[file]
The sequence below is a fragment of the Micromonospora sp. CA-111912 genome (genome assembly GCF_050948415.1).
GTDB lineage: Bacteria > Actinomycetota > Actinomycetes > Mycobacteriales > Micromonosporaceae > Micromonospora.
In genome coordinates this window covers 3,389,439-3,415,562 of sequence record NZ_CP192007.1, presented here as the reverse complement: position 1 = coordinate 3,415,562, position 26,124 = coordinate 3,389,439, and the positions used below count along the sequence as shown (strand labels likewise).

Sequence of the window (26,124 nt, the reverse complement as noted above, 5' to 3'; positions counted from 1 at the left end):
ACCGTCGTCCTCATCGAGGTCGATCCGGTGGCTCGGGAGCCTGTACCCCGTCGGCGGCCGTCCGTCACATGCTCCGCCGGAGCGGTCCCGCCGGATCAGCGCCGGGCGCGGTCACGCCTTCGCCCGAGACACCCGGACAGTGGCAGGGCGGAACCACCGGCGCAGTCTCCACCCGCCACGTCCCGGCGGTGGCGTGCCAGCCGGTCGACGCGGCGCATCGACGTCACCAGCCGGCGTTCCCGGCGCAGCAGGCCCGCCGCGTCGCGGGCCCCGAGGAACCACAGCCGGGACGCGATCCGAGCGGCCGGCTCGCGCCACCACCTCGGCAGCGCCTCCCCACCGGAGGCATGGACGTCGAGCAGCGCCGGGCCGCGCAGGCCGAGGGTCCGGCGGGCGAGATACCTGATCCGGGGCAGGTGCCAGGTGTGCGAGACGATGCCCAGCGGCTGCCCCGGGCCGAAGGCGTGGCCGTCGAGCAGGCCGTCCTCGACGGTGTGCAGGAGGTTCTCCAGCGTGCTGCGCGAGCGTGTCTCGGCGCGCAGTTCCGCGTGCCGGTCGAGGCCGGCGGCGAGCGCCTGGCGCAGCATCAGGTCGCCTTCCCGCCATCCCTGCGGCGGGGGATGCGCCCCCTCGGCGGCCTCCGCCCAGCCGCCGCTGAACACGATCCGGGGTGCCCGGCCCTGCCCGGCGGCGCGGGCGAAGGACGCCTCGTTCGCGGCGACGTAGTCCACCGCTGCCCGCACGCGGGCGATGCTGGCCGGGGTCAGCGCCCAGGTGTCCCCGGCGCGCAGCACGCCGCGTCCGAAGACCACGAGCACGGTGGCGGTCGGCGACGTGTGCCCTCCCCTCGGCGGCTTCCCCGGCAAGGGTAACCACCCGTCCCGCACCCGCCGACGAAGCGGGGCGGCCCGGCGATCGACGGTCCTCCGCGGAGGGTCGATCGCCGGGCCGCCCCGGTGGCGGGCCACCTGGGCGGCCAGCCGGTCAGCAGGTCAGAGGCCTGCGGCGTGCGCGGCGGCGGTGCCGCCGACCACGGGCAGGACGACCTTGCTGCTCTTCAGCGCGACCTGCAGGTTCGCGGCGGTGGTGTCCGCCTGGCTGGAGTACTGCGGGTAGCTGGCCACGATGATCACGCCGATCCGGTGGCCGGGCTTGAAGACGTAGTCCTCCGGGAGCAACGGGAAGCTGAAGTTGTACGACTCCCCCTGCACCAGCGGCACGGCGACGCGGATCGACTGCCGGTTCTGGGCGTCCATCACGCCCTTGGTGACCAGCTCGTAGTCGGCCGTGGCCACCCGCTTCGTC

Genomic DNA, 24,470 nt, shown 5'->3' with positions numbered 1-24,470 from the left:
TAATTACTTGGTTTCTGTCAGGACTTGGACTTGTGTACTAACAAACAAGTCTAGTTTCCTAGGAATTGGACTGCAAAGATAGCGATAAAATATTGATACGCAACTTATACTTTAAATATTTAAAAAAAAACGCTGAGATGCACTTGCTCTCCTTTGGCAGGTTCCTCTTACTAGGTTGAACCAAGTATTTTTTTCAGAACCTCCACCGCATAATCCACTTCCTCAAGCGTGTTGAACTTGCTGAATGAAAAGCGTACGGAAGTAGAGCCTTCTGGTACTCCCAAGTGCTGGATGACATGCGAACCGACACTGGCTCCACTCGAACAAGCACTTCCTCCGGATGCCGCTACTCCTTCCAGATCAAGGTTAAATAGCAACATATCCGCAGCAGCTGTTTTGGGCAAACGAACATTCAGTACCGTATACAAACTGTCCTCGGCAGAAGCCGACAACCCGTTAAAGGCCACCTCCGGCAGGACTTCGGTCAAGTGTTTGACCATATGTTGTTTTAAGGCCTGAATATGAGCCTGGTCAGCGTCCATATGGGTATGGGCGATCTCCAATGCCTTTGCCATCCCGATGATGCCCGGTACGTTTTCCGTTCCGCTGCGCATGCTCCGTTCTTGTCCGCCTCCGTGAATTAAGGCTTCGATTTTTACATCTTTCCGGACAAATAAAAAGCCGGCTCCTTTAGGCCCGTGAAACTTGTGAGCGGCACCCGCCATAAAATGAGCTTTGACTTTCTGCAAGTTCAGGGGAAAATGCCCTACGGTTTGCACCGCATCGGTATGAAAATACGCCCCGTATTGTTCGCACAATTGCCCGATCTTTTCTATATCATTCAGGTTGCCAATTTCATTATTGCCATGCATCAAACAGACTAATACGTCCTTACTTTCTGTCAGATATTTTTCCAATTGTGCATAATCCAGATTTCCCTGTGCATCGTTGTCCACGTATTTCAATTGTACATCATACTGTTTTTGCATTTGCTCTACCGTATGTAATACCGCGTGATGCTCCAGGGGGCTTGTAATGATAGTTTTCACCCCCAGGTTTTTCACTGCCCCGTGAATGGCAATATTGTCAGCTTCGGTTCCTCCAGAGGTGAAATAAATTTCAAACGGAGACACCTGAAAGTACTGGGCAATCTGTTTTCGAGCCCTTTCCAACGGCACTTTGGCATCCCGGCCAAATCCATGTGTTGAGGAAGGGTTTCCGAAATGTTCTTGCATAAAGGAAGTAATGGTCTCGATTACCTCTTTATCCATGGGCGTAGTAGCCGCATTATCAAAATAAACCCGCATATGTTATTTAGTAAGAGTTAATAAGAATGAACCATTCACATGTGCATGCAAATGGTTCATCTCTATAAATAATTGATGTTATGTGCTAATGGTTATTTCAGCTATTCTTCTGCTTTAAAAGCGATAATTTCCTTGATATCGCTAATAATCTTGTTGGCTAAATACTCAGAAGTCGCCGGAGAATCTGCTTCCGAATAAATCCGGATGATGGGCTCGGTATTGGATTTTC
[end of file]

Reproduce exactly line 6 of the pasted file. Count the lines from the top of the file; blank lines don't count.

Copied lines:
Genomic DNA, 24,470 nt, shown 5'->3' with positions numbered 1-24,470 from the left: